Does the Color of the Olive Make a Difference?

The color of an olive changes its taste. Humans have different taste preferences; some people prefer olives that are more bitter than other people do.

For chickens, the color doesn’t seem to have an impact on them, and they will eat olives of any color. The reason is that chickens don’t have as many taste buds as humans.

different varieties of olives on separate bowls

The nutritional content of olives doesn’t change because of their color. Green, brown, red, and black olives are all nutritious. The only difference is their level of ripeness.

You may prefer to feed your chickens green olives, as they are not fully ripe yet. These are cheaper to buy because they haven’t gone through the full ripening process.

How To Feed Olives To Chickens

Chickens are smart creatures and know the difference between what they can and cannot eat.

Therefore, you can give them whole fresh olives. They will likely start to peck at the olives and eat them. When they reach the pit, the chickens will simply leave it alone.

However, there is a chance the olive pits may be small, and the chicken could mistakenly swallow them.

To reduce any risk of them choking or blocking their digestive system, it’s best to slice the olives into smaller pieces and remove the pits.

Then, you can toss the pieces to your chickens or place them into their feeder.

Another option would be to cut the olives into small pieces and mix them with their commercial feed. This will help boost the nutrition content of the feed.

The last thing to remember about feeding olives to chickens is that pre-cured olives in jars have been treated with salt water to get rid of their bitter taste.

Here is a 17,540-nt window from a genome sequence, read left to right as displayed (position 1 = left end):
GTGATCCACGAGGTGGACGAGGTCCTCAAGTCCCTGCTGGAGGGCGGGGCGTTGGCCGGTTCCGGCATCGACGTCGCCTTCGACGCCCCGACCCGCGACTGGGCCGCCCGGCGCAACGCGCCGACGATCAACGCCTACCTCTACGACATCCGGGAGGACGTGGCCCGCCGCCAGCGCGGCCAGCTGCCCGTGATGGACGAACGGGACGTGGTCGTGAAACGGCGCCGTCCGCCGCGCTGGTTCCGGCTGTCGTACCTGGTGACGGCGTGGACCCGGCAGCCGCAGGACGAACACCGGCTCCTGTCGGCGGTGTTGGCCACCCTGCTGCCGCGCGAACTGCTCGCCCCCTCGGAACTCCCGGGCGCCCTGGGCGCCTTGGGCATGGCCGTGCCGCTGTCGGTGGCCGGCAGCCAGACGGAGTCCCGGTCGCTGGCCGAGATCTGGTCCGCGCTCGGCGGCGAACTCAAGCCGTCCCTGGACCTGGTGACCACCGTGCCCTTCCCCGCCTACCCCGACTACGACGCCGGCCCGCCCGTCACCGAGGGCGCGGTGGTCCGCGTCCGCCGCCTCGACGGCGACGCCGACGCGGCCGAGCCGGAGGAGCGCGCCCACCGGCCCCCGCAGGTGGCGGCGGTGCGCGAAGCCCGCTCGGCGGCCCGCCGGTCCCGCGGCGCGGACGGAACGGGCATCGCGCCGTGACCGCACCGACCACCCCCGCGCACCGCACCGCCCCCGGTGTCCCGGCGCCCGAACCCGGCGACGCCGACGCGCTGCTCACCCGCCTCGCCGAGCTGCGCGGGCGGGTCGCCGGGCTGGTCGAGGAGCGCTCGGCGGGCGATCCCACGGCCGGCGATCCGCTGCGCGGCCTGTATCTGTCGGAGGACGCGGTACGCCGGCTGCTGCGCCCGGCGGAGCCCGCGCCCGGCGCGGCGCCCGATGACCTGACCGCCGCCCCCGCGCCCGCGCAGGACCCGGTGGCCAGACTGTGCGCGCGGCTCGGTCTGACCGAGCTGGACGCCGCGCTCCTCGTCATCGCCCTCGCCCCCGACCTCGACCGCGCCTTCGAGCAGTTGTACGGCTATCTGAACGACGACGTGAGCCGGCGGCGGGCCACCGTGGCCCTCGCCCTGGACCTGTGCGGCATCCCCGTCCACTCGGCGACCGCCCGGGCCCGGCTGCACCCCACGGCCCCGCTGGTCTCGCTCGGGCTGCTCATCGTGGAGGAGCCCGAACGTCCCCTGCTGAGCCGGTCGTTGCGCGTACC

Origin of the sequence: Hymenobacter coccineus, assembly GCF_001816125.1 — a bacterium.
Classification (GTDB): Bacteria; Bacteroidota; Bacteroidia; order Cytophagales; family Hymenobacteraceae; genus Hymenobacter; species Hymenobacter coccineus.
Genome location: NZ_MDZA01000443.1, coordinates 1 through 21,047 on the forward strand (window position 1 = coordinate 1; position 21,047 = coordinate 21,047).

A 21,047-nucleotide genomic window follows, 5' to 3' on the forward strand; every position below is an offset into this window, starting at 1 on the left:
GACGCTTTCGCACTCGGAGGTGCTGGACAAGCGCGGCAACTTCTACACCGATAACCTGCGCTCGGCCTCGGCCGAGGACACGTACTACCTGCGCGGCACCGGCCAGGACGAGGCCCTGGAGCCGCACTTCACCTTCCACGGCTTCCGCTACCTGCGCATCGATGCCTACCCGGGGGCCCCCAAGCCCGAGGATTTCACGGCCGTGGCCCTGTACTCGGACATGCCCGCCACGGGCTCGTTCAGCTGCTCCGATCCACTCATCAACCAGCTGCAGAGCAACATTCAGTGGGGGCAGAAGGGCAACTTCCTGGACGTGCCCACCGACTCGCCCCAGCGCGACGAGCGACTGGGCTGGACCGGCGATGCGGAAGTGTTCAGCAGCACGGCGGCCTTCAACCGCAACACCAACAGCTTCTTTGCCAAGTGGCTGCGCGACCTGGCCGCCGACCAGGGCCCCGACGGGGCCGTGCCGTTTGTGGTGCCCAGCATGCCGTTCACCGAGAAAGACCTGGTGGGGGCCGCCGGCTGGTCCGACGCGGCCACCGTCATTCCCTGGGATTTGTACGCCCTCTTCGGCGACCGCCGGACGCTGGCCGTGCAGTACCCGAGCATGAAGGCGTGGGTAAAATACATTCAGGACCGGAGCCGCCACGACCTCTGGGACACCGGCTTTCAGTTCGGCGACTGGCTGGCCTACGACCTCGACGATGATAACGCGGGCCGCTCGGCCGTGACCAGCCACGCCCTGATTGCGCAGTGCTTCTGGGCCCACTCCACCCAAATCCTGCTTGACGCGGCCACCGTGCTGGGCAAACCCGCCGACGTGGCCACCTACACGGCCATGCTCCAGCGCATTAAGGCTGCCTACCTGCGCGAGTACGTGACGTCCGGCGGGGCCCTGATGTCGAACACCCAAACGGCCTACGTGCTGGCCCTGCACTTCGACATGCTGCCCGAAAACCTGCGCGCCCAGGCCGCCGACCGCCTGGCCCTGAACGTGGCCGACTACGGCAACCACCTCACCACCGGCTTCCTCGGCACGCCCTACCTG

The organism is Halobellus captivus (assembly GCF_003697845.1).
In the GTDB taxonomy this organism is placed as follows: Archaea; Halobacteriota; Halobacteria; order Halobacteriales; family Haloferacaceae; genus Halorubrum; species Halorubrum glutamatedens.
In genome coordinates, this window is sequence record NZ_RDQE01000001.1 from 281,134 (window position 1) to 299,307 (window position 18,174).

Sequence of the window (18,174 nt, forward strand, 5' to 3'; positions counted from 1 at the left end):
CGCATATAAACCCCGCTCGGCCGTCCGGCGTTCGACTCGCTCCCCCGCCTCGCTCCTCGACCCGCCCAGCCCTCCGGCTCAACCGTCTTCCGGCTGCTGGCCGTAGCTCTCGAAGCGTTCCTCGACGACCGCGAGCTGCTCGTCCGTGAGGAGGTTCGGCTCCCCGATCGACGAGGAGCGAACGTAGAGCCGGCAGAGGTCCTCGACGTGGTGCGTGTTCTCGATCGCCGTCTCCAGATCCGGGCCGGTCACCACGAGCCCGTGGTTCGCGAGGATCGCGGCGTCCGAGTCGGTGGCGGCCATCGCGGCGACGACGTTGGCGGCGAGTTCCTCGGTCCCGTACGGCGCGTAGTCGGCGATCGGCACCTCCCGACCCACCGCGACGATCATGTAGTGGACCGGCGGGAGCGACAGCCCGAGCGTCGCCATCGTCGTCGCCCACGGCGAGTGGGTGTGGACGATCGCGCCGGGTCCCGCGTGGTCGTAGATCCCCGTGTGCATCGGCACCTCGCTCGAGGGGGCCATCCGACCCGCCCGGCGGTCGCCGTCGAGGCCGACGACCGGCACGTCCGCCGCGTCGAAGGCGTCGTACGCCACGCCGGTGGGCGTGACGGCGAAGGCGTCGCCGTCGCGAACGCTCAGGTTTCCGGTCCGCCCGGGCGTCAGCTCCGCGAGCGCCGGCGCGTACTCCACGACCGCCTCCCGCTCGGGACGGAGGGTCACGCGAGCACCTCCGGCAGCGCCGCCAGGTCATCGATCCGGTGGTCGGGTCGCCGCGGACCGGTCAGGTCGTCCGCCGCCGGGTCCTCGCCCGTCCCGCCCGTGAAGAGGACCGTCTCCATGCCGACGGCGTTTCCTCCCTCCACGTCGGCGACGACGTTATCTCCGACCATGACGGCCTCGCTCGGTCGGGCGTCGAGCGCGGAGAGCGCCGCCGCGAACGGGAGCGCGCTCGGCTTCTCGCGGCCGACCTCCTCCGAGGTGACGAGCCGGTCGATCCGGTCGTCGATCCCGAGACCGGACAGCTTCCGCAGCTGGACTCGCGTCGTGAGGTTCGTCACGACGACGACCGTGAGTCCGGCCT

While it is better to give chickens fresh, uncured olives, jarred olives are okay but should be fed less frequently due to the salt content. 

How Much And How Often To Feed Olives To Chickens

Fresh olives have an abundance of nutrition and are healthy for chickens to eat. However, olives should only be given to them as a treat.

Patrick Biggs, Ph.D. a nutritionist for Purina Mills says,

“Healthy chicken treats can be fed in moderation along with a complete chicken feed. Be sure to follow the 90/10 rule – offer 90% complete feed to a maximum of 10% treats each day.” (2)

Also, olives don’t have all the nutrition that chickens require. Therefore, you should feed olives to the chickens in moderation. Once or twice per week is enough for them.

You should rotate olives with other fresh fruits and vegetables as well. Chickens are not picky eaters and will eat just about any fresh produce you give them.

At each feeding, depending on how large your flock is, you can give one olive for every three chickens.

Do not give them more than this, as too much could make them full, which will prevent them from eating their regular feed.

Other Fruits That Chickens Can Eat


Cranberries are a fruit that is rich in antioxidants and an excellent source of copper, and vitamins C, E, and K1.